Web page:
This is all, in essence, the end of the pandemic… but it’s not the end of Covid, and there are a lot of variables that could cause wrinkles in the end-game… but the biggest game-changer… the one big, important piece… vaccines… will have a lot to say with respect to mitigating any sort of grand resurgence.

Sure… there will be pockets of outbreaks… but they’ll be dealt with swiftly. We may see an uptick in cases in the fall, but I suspect most people won’t know whether their sniffles and C19 or not; nor will they care. If hospitalization is needed, there will be plenty of beds and an awful lot of knowledge with respect to effective treatment. And if it’s a mild case… and if they’re vaccinated and everyone else around them is as well, that’s as much as any of us can do.

Beyond that, it’s pretty simple: Let’s get on with our lives.

June 14, 2021

It’s too bad Dr. Bonny Henry wasn’t around to do the usual Monday afternoon press conference where they announce the weekend numbers. As it turns out, there was no afternoon press conference at all… because there was one in the morning, talking about the restart plan… attended by herself, Dix, Horgan, etc… and that was enough for the day.

And the reason it’s too bad is because they were truly great numbers, and she would’ve deserved to deliver them in person. Instead, it was left to the little “Breaking News” ticker to announce the lowest numbers in… a very long time. The +68 from the last 24 hours is truly optimistic… and that, Delta variant notwithstanding, things are still trending down as hoped. And it’s not just the case numbers; hospitalizations and ICU admissions are at levels not seen since early November.

It may be a bit of a bumpy approach and there may be a crosswind to content with, but, for the moment, it looks like this big plane is going to land as scheduled. No Delta-inspired go-around in sight.

So… all the being said, the vast majority of you guessed high… way high. The big Congratulations!! goes to Jeff Waltenburgh, whose guess of 278 was only one-off the actual total of 277… a guess out of only a few that started with a 2. Most were in the 300s, 400s… and even a few 500s. I’m glad you were all mostly wrong, because even though the numbers predicted and even I said we’re getting close to double digits, it’s quite another thing to see it actually happening. Jeff – way to go — please let me know your charity of choice.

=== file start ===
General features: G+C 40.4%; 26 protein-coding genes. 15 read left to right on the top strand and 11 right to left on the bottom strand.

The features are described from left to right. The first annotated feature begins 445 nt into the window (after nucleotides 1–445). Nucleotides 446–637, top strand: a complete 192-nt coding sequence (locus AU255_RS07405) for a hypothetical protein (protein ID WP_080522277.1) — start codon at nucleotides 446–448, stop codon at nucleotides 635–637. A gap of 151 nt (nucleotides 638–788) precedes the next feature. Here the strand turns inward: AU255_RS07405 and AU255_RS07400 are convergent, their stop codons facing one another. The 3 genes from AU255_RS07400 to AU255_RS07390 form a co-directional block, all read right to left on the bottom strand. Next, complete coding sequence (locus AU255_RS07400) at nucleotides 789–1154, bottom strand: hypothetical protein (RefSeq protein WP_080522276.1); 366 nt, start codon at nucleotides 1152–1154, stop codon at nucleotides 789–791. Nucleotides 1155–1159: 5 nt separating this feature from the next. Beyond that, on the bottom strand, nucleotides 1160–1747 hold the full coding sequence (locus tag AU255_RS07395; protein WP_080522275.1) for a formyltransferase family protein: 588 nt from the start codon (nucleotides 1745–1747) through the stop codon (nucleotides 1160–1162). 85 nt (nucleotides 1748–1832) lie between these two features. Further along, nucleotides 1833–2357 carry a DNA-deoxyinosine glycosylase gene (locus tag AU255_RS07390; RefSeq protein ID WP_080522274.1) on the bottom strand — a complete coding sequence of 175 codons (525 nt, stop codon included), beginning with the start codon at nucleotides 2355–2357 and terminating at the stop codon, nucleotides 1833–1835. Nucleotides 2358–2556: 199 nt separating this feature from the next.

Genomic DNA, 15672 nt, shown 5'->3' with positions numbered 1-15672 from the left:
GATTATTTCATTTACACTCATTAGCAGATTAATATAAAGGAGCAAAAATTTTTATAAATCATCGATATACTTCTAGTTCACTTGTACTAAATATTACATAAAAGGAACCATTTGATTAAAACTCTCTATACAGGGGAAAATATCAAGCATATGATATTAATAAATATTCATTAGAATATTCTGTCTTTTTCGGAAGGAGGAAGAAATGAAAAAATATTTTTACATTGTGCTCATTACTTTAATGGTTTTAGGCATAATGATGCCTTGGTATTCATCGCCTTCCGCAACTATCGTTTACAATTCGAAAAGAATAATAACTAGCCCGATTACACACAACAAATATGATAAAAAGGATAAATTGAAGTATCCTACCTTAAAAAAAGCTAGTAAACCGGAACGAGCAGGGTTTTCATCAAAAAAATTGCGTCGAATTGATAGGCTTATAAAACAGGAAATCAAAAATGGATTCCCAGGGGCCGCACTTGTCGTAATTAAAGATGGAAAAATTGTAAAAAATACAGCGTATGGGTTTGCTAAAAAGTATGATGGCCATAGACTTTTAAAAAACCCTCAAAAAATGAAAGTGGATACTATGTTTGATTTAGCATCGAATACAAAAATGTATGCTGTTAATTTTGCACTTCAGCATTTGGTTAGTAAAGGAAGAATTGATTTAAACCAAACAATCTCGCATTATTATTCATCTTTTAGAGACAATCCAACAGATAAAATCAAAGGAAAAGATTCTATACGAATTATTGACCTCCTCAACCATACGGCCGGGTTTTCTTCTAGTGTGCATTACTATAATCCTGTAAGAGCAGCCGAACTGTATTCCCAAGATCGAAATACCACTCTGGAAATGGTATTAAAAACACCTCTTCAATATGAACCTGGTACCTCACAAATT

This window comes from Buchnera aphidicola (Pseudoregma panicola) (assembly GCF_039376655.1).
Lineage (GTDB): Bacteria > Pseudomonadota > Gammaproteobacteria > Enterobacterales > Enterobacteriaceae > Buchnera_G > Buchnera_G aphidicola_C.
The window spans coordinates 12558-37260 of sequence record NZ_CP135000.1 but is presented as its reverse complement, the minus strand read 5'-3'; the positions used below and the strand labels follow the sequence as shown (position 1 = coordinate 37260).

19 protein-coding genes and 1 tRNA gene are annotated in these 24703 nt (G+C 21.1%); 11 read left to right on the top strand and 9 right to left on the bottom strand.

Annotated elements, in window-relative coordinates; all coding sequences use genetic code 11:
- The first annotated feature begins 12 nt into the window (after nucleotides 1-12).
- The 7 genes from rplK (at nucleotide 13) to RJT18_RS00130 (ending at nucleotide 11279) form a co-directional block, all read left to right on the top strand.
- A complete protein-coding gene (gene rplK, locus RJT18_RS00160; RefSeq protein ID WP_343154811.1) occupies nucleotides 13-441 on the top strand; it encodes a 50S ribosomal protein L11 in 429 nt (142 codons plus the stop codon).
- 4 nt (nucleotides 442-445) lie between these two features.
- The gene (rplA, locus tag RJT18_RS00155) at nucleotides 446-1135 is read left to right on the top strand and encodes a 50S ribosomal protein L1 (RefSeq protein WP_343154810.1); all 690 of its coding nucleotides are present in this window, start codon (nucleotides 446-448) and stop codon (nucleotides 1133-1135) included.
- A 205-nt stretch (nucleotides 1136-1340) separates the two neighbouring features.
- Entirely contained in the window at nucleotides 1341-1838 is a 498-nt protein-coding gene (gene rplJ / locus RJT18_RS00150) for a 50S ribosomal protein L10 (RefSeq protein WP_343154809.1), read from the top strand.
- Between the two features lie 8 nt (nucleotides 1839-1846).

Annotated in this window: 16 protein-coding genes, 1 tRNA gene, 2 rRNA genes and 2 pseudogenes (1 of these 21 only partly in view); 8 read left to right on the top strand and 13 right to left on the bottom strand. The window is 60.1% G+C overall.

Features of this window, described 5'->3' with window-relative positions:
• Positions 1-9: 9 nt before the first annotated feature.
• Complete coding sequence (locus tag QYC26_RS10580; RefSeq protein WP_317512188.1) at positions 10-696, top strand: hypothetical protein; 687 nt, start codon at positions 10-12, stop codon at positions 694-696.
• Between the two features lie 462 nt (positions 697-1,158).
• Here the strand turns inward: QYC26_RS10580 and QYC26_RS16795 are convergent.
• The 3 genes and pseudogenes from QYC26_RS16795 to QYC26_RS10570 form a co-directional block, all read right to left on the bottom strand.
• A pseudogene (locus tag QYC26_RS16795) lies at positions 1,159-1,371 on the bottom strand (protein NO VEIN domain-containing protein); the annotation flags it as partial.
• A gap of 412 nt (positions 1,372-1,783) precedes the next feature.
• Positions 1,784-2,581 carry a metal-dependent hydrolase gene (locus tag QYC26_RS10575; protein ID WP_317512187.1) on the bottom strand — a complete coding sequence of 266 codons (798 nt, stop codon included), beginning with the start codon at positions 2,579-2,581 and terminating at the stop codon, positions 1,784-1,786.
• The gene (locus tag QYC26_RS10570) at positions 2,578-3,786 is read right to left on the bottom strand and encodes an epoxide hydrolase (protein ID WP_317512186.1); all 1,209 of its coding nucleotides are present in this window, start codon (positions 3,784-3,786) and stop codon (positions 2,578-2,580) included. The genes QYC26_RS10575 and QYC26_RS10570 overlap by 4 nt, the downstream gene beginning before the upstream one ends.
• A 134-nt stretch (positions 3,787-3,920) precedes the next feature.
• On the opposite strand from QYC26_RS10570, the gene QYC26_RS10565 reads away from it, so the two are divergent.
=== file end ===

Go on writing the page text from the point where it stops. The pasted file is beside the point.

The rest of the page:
For the rest of us, the big re-opening for July 1st is certainly on-track if these trends continue, and, if so, we can look forward to what Dr. Bonny stated so eloquently: This will be our Summer of Hope and Healing…”

We could all use a bit of that.

June 6, 2021

Happy Sunday!

You might think there’s nothing good about B.C. being the only province that doesn’t update C19 numbers over the weekend… but you’re wrong!

… because it means… contest time!

I’m not sure how long I can keep doing this, because at some point the numbers get too low… but that’s a good thing. I hope the “It’s not worth running a contest” thing happens sooner than later… but, until it does, we’re doing it again: Take a guess at what the cumulative (Sat/Sun/Mon) new daily cases will be – put your guess in the comments below – and whoever is closest will get (besides *coveted* bragging rights) $100 donated to their charity of choice.

To help you with your integral calculus, statistical analysis, regression… or just good old-fashioned, plain, intuitive guessing… here’s what the last several weekend totals have looked like… and please note the very-encouraging and consistent dwindling towards zero:

Apr 24,25,26: 2,729
May 1,2,3: 2,174
May 8,9,10: 1,759
May 15,16,17: 1,360
May 22,23,24: 974
May 29,30,31: 708

Guesses will be accepted till noon tomorrow. Henry, Dix, Horgan & their associates are banned… but anyone else can play!

Numbers will be released tomorrow at 3pm… and I’ll post the winner at 5pm.

Good luck!

May 3, 2021

I’m writing this while watching today’s provincial update with Dr. Henry and Minister Dix. I used to watch this every day, but not so much anymore. What’s interesting is that, recent details aside, it’s the same old thing… and why wouldn’t it be? The message hasn’t really changed. Or, at least, shouldn’t. This is a perpetual Public Service Announcement. Act responsibly, be kind, do the right thing, etc. To a great extent, I think they realize they’re preaching to the choir. There’s not a single person watching this today thinking, “Gee – that’s a good idea. Maybe I’ll start doing that.”

One thing to clarify… hearing them claim that 41.5% of eligible B.C. residents have received at least one dose of vaccine. The key word there is “eligible”… because if you remove that word, the correct number – the number I’ve been tracking – is 36.5%… and the reason is that, at some point, the eligibility list, which at present does not include anyone under the age of 18, will change… and that denominator will change, and the percentage will drop. But for now, according to what they’re saying, it’s 41.5%… and that number should grow to 100% well-before July 1st. It won’t, because, as we know, not everyone who’s eligible for a vaccine will want one… but it’s a good target. It would be achievable, but it won’t happen… not because of lack of supply or logistical challenges. It’ll simply be because of vaccine hesitancy and denial.